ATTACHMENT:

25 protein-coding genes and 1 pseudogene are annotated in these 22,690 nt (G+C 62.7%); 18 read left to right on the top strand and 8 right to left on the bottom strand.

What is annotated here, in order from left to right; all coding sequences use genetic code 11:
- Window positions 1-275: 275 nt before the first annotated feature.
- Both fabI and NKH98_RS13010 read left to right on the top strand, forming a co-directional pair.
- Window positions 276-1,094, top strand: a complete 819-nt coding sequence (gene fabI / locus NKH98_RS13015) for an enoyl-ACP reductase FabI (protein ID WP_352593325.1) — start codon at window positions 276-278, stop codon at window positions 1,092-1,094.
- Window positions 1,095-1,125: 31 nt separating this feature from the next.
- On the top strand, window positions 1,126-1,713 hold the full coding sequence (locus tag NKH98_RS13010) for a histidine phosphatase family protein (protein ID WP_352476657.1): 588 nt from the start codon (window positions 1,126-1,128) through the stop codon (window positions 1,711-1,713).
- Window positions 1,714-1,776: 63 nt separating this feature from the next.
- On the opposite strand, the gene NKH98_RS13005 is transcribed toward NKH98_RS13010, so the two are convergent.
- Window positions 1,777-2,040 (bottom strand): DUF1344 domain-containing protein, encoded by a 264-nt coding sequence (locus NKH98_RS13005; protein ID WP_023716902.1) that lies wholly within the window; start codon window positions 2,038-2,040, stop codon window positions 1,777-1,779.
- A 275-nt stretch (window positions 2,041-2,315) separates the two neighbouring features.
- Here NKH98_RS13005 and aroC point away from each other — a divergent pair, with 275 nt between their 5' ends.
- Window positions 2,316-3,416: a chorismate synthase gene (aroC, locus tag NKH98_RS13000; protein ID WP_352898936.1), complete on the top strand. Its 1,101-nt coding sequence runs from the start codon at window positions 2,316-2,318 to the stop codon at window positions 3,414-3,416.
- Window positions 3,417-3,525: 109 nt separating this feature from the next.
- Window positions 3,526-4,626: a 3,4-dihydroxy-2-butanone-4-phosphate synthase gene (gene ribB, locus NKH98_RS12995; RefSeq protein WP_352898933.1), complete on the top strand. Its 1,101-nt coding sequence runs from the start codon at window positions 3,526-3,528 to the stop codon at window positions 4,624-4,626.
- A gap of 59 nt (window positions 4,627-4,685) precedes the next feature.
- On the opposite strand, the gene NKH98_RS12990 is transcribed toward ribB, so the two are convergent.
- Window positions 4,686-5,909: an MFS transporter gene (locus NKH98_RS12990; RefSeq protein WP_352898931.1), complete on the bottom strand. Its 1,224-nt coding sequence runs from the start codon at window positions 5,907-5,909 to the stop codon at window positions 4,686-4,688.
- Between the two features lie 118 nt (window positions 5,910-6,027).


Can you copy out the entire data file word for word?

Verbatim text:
25 protein-coding genes and 1 pseudogene are annotated in these 22,690 nt (G+C 62.7%); 18 read left to right on the top strand and 8 right to left on the bottom strand.

What is annotated here, in order from left to right; all coding sequences use genetic code 11:
- Window positions 1-275: 275 nt before the first annotated feature.
- Both fabI and NKH98_RS13010 read left to right on the top strand, forming a co-directional pair.
- Window positions 276-1,094, top strand: a complete 819-nt coding sequence (gene fabI / locus NKH98_RS13015) for an enoyl-ACP reductase FabI (protein ID WP_352593325.1) — start codon at window positions 276-278, stop codon at window positions 1,092-1,094.
- Window positions 1,095-1,125: 31 nt separating this feature from the next.
- On the top strand, window positions 1,126-1,713 hold the full coding sequence (locus tag NKH98_RS13010) for a histidine phosphatase family protein (protein ID WP_352476657.1): 588 nt from the start codon (window positions 1,126-1,128) through the stop codon (window positions 1,711-1,713).
- Window positions 1,714-1,776: 63 nt separating this feature from the next.
- On the opposite strand, the gene NKH98_RS13005 is transcribed toward NKH98_RS13010, so the two are convergent.
- Window positions 1,777-2,040 (bottom strand): DUF1344 domain-containing protein, encoded by a 264-nt coding sequence (locus NKH98_RS13005; protein ID WP_023716902.1) that lies wholly within the window; start codon window positions 2,038-2,040, stop codon window positions 1,777-1,779.
- A 275-nt stretch (window positions 2,041-2,315) separates the two neighbouring features.
- Here NKH98_RS13005 and aroC point away from each other — a divergent pair, with 275 nt between their 5' ends.
- Window positions 2,316-3,416: a chorismate synthase gene (aroC, locus tag NKH98_RS13000; protein ID WP_352898936.1), complete on the top strand. Its 1,101-nt coding sequence runs from the start codon at window positions 2,316-2,318 to the stop codon at window positions 3,414-3,416.
- Window positions 3,417-3,525: 109 nt separating this feature from the next.
- Window positions 3,526-4,626: a 3,4-dihydroxy-2-butanone-4-phosphate synthase gene (gene ribB, locus NKH98_RS12995; RefSeq protein WP_352898933.1), complete on the top strand. Its 1,101-nt coding sequence runs from the start codon at window positions 3,526-3,528 to the stop codon at window positions 4,624-4,626.
- A gap of 59 nt (window positions 4,627-4,685) precedes the next feature.
- On the opposite strand, the gene NKH98_RS12990 is transcribed toward ribB, so the two are convergent.
- Window positions 4,686-5,909: an MFS transporter gene (locus NKH98_RS12990; RefSeq protein WP_352898931.1), complete on the bottom strand. Its 1,224-nt coding sequence runs from the start codon at window positions 5,907-5,909 to the stop codon at window positions 4,686-4,688.
- Between the two features lie 118 nt (window positions 5,910-6,027).